Setting the strictness of Mockito mock(s)


Mockito has three levels of strictness, from none to strict stubbing, to help you write cleaner tests. The current default is to warn you about duplicate and unclear stubbing. Sometimes, you want a lower or higher strictness level for your test(s). In this post, we will look at how to set the strictness level for a class, and the strictness level for a single mock object.

Mockito's levels of strictness

These are the levels of strictness available in Mockito:

    • This is the Mockito 1 behavior and offers no extra strictness.
  • WARN
    • This is the default Mockito 2 and 3 behavior and print warnings to the console to help you improve your tests.
    • This is the highest level of strictness for Mockito and ensures that your tests are clean and with less duplication. This level of strictness is planned as the default for Mockito version 4.

Setting the strictness of a class with @MockitoSettings or @Rule

Setting the strictness level of an entire class when you use Junit5 and Mockito is done with the @MockitoSettings annotation. Mockito will use the strictness level you defined in the MockitoSettings for every mock created inside that class.

@MockitoSettings(strictness = Strictness.LENIENT)
public class MyTestClass{

Using JUnit4, you will have to use a @Rule instead of @MockitoSettings. A JUnit rule to change the strictness it looks like this:

@Rule public MockitoRule mockito = MockitoJUnit.rule().strictness(Strictness.LENIENT);

Setting the strictness with Mockito.mockitoSession()

If you want more control over the strictness of your mocks, you can use the MockitoSession. Mocks created during the session will use the strictness level you defined at the start. When the session finishes, your usage of the created mocks will be verified against the level of strictness you chose. It is essential to call mockito.finishMocking(); to end the session.

public class MyTestClass{
    MockitoSession mockito;
    void setup() {
        mockito = Mockito.mockitoSession()
    void tearDown() {

Setting the strictness for a single @Mock

It is also possible to change the strictness of a single mock. If you have been using @Mock before, you can change the strictness of the mock by setting it. @Mock(strictness = Strictness.LENIENT) tells Mockito to create a mock with lenient strictness.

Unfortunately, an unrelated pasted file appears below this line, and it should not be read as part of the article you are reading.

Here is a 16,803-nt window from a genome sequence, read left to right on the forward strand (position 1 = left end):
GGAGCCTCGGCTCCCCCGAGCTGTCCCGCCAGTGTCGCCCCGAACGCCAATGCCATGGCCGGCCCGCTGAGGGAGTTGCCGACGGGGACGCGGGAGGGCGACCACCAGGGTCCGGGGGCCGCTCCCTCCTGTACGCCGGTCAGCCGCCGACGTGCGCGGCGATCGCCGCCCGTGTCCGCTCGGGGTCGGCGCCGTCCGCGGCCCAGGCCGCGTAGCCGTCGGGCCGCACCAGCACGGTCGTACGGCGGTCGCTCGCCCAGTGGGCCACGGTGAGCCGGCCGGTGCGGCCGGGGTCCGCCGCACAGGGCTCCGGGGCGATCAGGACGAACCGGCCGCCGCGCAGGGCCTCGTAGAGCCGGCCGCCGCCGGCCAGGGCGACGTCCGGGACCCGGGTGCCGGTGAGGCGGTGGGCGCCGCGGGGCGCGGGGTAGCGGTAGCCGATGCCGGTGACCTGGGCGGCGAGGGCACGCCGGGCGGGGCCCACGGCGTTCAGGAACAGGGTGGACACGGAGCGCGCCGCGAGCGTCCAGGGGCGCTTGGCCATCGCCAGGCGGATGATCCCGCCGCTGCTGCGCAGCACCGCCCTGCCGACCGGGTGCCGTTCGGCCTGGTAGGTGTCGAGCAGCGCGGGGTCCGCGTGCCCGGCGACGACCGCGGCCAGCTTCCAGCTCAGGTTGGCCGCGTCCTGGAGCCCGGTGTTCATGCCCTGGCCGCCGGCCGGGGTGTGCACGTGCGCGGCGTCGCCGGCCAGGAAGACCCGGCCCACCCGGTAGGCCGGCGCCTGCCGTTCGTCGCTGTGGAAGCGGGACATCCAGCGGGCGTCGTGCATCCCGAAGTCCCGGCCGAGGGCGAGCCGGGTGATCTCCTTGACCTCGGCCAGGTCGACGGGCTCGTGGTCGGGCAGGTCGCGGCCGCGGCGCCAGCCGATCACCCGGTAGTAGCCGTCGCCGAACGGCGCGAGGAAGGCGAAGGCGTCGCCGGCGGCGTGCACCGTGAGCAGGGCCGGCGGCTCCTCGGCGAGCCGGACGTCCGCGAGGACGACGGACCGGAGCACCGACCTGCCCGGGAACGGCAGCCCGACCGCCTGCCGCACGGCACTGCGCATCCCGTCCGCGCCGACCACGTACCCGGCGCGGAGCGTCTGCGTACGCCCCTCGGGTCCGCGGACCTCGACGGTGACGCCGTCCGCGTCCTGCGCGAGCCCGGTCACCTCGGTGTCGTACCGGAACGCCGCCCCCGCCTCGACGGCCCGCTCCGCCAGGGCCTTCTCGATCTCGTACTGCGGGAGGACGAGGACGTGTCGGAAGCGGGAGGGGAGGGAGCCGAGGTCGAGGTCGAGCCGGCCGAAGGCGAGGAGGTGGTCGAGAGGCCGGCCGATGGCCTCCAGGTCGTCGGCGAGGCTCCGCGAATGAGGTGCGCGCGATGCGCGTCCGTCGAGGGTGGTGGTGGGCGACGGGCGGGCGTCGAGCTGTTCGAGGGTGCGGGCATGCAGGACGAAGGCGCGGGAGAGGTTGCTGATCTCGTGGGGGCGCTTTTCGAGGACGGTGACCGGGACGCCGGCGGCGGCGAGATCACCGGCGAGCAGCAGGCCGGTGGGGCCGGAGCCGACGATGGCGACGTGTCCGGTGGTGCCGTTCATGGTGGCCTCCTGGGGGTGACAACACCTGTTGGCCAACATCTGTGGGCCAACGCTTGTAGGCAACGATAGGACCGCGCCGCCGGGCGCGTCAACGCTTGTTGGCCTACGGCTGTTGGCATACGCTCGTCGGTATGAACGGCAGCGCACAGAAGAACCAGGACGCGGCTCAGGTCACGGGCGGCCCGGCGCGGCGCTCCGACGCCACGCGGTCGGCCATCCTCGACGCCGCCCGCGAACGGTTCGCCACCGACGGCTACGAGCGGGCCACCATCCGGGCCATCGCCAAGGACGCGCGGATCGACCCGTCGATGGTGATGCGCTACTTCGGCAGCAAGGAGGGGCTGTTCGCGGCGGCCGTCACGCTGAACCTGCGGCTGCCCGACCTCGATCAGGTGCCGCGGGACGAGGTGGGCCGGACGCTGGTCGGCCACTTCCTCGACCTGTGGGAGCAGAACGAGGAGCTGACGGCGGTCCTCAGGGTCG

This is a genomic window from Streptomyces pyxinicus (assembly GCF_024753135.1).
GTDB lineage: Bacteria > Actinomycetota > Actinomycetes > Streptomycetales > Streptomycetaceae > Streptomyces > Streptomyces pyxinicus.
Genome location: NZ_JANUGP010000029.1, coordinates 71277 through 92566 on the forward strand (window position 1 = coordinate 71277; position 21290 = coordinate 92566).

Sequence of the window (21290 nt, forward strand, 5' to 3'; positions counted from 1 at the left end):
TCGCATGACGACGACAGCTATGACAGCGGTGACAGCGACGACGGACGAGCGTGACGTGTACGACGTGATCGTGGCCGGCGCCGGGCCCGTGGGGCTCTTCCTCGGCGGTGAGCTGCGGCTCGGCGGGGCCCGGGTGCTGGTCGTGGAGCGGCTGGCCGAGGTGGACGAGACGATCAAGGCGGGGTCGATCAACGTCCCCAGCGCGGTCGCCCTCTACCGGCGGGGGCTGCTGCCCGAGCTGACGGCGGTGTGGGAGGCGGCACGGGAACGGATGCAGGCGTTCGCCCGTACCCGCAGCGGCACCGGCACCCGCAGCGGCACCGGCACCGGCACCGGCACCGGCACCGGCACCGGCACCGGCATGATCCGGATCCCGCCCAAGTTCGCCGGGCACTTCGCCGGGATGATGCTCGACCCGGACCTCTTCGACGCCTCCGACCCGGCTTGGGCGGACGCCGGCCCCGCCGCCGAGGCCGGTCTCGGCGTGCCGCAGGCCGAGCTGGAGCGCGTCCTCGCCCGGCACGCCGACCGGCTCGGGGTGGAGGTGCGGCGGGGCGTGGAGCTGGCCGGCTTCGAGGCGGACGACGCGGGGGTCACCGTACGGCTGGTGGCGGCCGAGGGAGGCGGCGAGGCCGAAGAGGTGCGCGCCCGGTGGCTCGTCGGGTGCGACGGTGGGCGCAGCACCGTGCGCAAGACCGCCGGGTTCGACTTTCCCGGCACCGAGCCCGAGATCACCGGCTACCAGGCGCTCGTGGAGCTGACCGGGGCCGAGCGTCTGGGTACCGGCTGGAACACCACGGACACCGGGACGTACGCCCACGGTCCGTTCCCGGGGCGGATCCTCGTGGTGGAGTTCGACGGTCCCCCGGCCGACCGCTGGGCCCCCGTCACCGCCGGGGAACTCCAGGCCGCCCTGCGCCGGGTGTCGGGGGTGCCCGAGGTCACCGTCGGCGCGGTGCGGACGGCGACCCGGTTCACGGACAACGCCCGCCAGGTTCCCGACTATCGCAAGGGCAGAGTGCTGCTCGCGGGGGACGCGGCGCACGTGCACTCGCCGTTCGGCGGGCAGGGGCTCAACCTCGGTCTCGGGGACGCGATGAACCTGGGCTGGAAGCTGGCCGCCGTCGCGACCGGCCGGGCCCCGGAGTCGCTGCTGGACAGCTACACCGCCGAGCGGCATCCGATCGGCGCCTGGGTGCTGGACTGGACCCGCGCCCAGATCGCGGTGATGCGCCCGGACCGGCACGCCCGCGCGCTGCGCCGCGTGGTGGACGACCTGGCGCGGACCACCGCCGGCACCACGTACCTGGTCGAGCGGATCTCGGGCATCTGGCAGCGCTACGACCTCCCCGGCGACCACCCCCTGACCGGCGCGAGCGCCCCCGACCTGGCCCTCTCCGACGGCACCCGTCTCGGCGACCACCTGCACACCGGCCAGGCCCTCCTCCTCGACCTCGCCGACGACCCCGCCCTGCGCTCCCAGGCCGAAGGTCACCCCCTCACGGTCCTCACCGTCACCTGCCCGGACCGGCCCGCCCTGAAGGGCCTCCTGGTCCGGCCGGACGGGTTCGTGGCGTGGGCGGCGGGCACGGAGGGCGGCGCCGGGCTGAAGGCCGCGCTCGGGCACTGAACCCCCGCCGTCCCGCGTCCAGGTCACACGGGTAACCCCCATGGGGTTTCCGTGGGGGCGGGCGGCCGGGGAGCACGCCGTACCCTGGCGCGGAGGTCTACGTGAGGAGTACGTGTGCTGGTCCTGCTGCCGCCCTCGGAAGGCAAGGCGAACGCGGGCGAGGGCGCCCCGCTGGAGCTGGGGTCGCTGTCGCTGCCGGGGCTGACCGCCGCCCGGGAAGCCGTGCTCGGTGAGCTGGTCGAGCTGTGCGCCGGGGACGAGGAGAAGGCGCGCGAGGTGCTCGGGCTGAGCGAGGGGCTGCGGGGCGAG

@Mock(strictness = Strictness.LENIENT)
Car blueCar;

Setting the strictness for a mock(ClassToMock)

We can also change the strictness of the mocks you create yourself. Just as with @Mock you only have to pass the level of strictness you want when you create the mock. Like in the example below:

Car blueCar = Mockito.mock(Car.class, withSettings().strictness(Strictness.LENIENT));

Marking a method call as lenient

Mockito's when() call can also be marked with lenient level strictness. To do this, you need to use the when() from the lenient() method call.
The result will look like the example below.

lenient().when("Driving at 10 kmh");


In this post, we looked at the different ways you can control the strictness of your mocks. We went over how to change the strictness of every mock in a class and the strictness of a single mock. It is also possible that Mockito version 4 will use STRICT_STUBS as default, so it is recommended to use STRICT_STUBS. Using STRICT_STUBS will help you write cleaner tests and have less duplication, but also that your tests won't fail when you upgrade to a future Mockito version with strict stubbing as the default.

Further reading

More about testing in Java:

Have a question or idea?

Thank you for reading my post. Have any questions about this topic or an idea for a new topic? Please reach out to me on Twitter or send me an email.

If you want to read more about Java when I write about it – you can follow me on Twitter.